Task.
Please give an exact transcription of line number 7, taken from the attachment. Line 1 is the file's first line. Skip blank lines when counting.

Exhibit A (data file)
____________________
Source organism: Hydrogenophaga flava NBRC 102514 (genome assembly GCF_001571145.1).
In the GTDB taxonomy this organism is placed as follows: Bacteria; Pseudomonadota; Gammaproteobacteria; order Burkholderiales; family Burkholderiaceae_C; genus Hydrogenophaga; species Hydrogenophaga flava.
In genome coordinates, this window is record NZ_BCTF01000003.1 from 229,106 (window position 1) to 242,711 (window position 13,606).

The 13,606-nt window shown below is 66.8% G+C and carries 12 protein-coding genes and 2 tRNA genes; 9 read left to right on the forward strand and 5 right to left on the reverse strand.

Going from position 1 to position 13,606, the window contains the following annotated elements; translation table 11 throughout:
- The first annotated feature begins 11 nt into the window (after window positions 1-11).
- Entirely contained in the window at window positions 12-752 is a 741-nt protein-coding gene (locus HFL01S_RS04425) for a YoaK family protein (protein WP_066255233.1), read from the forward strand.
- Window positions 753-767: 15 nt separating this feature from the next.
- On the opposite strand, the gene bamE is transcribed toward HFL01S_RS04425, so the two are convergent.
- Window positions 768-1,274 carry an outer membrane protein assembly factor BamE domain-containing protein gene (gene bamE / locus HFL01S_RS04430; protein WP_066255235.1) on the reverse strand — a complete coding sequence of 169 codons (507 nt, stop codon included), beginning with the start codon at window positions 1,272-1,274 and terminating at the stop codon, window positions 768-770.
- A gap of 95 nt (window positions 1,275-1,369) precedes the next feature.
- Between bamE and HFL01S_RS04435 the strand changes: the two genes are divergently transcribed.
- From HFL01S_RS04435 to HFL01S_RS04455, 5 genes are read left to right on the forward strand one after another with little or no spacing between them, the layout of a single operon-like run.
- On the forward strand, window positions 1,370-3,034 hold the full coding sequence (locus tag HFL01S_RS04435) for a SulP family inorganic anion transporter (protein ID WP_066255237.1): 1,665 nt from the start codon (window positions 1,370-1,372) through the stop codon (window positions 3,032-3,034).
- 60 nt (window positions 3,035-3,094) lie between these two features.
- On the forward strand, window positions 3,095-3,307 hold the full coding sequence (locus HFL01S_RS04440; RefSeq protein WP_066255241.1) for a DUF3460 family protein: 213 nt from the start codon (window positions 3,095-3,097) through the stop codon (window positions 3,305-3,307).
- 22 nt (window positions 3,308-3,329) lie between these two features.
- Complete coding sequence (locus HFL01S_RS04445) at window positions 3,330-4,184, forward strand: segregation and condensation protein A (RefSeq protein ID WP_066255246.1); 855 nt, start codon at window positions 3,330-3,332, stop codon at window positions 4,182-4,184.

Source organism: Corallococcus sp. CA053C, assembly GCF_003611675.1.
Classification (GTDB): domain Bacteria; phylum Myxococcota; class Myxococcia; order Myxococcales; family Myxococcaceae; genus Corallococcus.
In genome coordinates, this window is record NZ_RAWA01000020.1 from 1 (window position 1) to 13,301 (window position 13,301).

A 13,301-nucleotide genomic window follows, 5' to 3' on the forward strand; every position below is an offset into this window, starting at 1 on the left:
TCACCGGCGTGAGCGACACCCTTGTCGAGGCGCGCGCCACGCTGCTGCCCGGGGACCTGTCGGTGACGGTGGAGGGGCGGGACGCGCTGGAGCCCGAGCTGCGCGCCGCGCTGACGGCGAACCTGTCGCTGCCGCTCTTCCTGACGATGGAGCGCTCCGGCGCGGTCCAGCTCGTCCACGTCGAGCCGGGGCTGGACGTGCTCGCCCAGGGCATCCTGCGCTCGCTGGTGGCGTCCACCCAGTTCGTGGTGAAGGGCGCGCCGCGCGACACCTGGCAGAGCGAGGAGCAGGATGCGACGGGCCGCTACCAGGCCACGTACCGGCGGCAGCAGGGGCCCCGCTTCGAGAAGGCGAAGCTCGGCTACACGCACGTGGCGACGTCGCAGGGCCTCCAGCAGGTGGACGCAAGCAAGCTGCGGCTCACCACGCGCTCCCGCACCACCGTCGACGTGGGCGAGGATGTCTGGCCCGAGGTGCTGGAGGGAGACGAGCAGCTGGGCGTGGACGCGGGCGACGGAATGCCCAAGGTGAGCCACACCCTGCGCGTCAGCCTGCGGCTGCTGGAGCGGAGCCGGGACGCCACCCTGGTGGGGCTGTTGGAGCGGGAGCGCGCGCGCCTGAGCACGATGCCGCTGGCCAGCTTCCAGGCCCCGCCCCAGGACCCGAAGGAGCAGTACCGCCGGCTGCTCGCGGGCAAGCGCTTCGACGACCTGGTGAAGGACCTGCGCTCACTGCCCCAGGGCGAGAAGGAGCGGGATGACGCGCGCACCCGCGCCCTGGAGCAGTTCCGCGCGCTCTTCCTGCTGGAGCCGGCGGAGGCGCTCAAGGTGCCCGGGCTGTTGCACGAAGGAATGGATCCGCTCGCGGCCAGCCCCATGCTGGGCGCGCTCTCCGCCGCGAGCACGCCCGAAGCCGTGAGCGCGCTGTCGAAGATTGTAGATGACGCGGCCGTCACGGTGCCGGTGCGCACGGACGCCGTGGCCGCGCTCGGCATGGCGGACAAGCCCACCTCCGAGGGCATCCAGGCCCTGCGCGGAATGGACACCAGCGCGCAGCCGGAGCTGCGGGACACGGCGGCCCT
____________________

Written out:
- Entirely contained in the window at window positions 12-752 is a 741-nt protein-coding gene (locus HFL01S_RS04425) for a YoaK family protein (protein WP_066255233.1), read from the forward strand.